This week as I was looking at the images in the Temples of Humankind, I was struck by the colors in the clothes, objects, jewelry and food of the peoples of the world. I thought about how colors speak, how every culture has a different code for using color as communication, with associations and meanings that make it so that a carpet or a scarf becomes poetry without words. Researching the meanings of colors, I have found that:
~ Pink is associated with the feminine and blue with the masculine in many western cultures, while the opposite can be found in Asian cultures. It’s also the case for us at Damanhur: Pan (associated with masculine generative power) has red as a color – and pink by association – and Bast as a representative of goddess energies is connected with the color blue.
~ Mourning is associated with black in the west, while in China and India, the color white is the color of death, and no one wears a white dress at a traditional wedding. Usually they dress in red for marriage, which is a color of fortune. Red is an almost universal color indicating passion. Native Americans think of the color green with love, and Africans blue.
~ Yellow, which is the color of the Damanhur flag, is naturally associated with happiness, optimism, the sun, illumination. In some cultures, it implicates cowardice, while in Japan it represents courage.
~ Green was sacred to the Egyptians, because it represents hope and the joy of springtime. It is often the color of fertility and the earth.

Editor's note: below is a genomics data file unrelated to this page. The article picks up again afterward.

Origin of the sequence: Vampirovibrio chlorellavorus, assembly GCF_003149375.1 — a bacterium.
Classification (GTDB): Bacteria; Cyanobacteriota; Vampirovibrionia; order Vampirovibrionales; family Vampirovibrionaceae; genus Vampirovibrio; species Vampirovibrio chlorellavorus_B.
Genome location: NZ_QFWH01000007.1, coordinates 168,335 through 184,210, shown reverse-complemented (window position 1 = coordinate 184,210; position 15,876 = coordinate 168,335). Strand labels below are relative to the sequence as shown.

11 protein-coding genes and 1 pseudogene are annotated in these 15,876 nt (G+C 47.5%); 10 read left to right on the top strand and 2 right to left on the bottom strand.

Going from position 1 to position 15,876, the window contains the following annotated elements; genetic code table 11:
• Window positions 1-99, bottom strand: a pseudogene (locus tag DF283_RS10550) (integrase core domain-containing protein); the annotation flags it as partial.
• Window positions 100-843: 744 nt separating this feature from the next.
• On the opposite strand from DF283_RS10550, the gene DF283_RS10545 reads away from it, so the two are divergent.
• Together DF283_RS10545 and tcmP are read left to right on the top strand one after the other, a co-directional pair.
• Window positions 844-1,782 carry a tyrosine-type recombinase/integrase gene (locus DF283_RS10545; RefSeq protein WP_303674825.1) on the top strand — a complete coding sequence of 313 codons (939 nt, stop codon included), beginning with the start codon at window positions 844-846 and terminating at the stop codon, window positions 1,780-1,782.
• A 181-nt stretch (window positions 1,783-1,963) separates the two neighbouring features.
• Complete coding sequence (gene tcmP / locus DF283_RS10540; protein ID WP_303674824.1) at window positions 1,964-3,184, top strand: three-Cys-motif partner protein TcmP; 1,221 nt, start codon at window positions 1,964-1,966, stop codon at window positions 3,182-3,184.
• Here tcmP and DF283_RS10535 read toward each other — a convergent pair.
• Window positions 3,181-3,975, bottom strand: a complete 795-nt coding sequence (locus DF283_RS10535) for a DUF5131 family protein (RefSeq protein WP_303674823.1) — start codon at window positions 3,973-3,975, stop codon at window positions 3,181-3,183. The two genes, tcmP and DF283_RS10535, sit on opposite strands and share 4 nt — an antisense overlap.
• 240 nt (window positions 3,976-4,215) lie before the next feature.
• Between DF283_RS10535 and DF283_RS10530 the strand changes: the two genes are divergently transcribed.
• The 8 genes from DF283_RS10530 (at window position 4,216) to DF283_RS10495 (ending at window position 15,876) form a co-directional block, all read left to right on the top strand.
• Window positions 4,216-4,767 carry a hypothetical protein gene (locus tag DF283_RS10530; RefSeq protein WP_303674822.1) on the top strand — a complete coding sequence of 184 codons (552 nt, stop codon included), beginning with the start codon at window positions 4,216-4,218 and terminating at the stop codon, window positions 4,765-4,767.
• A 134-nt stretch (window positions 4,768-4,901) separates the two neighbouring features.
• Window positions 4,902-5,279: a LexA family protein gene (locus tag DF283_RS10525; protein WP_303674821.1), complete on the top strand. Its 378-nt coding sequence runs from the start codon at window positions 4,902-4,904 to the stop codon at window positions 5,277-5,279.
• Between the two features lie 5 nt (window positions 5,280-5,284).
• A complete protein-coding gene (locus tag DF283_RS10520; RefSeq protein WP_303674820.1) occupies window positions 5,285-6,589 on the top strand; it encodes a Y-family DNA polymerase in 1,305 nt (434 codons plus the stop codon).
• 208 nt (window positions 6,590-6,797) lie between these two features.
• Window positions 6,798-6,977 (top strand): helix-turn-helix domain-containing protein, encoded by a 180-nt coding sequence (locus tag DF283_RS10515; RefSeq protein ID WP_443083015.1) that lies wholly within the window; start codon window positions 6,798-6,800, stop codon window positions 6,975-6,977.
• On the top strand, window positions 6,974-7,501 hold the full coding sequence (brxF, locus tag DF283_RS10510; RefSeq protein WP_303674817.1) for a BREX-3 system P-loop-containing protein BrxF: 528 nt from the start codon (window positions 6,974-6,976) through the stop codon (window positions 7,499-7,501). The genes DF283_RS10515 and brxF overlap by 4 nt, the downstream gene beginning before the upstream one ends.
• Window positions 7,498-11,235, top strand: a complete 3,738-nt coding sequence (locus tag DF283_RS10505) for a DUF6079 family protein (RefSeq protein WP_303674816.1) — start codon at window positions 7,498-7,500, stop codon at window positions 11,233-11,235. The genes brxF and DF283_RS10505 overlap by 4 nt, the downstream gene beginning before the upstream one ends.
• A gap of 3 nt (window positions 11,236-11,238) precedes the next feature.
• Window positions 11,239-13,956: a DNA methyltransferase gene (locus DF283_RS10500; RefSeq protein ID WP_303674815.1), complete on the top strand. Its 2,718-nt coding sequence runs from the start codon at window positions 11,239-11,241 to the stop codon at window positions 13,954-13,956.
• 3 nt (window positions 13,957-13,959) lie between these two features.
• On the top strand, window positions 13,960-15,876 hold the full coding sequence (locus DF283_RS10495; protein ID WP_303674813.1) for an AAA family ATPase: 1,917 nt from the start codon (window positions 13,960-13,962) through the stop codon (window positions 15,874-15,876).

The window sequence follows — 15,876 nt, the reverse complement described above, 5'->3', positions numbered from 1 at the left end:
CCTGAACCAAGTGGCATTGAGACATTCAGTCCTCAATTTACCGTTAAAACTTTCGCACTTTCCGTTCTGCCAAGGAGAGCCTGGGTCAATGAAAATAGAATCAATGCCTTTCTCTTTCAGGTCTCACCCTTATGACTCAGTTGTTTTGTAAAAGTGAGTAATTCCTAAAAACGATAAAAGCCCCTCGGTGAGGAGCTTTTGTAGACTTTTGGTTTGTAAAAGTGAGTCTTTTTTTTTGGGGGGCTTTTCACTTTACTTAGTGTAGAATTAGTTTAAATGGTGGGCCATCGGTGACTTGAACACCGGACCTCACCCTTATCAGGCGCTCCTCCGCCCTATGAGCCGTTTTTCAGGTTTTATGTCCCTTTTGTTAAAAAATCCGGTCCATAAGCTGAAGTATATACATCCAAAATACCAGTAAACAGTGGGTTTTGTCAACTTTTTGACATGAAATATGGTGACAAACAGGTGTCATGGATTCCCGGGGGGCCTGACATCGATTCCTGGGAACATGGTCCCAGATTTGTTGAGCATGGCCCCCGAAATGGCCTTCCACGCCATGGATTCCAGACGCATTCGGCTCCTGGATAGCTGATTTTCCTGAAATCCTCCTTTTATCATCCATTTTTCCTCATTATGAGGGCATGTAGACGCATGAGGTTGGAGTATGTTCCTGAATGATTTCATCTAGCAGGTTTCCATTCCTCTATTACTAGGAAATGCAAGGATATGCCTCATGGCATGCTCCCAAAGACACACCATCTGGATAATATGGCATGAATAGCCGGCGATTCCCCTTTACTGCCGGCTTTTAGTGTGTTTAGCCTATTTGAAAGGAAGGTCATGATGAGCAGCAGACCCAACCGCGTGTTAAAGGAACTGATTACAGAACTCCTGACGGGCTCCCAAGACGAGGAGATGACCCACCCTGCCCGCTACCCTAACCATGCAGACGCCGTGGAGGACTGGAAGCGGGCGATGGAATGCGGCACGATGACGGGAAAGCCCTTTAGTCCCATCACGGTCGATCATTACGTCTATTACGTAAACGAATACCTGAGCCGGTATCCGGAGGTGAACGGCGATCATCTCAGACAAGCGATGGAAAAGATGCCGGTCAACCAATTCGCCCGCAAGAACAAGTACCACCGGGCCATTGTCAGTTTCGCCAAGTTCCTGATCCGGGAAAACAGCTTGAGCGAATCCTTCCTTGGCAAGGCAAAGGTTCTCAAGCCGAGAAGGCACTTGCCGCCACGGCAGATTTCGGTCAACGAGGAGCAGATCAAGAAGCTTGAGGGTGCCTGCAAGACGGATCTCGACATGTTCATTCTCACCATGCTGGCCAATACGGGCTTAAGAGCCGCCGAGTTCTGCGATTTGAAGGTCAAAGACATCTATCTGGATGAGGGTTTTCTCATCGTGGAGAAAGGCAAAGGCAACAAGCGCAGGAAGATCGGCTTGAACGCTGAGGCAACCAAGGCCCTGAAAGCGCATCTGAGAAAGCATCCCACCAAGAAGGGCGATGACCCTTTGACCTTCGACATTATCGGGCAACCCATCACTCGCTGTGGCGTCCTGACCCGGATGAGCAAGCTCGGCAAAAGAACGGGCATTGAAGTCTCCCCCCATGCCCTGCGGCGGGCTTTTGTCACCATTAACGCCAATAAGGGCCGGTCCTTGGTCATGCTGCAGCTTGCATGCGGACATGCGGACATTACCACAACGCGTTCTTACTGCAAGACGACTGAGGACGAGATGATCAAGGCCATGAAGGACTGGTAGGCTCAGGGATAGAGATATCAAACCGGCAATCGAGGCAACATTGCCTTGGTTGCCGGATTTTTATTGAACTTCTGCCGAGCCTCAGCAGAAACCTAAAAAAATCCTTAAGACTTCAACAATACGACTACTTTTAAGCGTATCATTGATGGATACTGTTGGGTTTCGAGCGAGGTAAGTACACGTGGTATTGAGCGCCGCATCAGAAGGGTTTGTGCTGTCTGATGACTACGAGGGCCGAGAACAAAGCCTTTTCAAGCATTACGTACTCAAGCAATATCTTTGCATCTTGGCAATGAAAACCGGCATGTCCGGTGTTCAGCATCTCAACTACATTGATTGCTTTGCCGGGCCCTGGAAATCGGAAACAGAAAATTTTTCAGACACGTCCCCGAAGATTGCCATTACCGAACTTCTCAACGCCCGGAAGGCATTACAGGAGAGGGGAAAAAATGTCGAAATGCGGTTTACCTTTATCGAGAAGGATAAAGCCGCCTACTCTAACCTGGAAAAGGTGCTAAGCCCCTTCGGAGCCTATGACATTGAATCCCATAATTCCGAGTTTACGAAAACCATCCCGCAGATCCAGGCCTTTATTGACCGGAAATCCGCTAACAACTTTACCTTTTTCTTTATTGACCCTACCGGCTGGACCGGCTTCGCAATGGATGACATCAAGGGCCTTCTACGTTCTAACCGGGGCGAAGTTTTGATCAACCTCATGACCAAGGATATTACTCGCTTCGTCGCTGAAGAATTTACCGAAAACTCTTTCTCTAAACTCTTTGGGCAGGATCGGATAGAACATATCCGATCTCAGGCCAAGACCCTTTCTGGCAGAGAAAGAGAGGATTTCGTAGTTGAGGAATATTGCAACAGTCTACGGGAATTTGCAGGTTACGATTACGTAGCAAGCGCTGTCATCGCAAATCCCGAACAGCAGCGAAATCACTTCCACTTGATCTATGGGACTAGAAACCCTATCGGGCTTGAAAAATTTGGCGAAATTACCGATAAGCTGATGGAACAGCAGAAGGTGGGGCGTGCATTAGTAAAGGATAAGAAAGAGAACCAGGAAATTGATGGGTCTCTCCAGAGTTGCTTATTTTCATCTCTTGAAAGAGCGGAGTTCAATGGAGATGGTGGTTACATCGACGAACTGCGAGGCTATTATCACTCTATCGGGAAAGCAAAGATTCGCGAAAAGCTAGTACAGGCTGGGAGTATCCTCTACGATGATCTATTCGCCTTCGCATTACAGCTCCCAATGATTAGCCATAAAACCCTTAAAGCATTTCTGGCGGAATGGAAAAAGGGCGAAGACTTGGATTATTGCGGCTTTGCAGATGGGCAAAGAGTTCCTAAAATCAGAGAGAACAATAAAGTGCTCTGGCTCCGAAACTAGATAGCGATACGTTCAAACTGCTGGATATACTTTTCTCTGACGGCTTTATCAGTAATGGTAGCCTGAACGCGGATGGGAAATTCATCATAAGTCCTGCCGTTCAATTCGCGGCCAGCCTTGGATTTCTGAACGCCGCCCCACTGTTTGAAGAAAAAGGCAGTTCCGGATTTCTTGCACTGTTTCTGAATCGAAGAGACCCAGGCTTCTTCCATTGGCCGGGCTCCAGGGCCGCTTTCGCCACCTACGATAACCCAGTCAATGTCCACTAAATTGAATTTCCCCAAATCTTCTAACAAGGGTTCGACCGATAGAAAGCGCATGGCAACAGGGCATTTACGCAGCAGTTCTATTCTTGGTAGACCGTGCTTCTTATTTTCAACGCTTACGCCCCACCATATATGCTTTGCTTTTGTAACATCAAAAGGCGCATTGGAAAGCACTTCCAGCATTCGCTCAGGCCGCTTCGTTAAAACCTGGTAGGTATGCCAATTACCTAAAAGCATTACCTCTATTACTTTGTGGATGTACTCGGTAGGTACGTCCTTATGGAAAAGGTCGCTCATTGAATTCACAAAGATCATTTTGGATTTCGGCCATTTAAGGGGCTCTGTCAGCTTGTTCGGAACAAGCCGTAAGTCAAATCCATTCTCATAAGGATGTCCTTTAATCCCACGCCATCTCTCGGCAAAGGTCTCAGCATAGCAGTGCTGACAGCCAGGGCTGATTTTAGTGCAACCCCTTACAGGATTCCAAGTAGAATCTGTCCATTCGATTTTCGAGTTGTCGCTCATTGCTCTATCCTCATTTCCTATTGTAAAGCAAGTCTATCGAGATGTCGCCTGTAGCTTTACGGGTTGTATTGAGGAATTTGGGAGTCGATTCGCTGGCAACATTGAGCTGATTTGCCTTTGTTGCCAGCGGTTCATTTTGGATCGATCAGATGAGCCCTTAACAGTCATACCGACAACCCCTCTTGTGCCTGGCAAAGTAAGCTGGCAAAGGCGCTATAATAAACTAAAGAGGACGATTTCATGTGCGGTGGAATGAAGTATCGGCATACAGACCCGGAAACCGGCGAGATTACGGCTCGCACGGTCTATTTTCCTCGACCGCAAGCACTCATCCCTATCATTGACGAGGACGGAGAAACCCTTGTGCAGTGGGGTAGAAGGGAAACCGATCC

~ Blue is associated with divinity, protection, harmony and paradise for the main religions of the world, while in English, “the blues” refers to sadness, depression, and a whole genre of music dedicated to the expression of these melancholic emotions. In German “blau sein” (being blue) means being drunk, and in Russian “light blue” implicates homosexuality, while in Piedmontese (the dialect of Piedmont) “daje ‘l bleu” means ending a romantic relationship.
~ Purple is a color associated with richness and nobility in both the east and the west, partly because until modern times, it was rare to find purple in nature to be able to create pigments. It is also the color of the Catholic liturgy.
~ Orange brings thoughts of energy, vitality, friendship and family. It is a sacred color in Hinduism. For some Native Americans it is a color of healing, and it is also useful for learning. It is also associated with learning in China, as it is for us in Damanhur.
May all of us enjoy the colors of the springtime, in nature, appreciating the diversity of colors and our human diversity.
Questa settimana mentre guardavo gli immagini nei Templi dell’Umanità, mi hanno colpito i colori, nei vestiti, negli oggetti, nei gioielli e nei cibi dei popoli del mondo. Pensavo a come i colori parlano, come ogni cultura ha un codice diverso per utilizzare colore come comunicazione, con associazioni e significati che fanno si che un tappetto o una sciarpa diventa poesia senza parole. Ricercando i significati dei colori, ho trovato che… Continue reading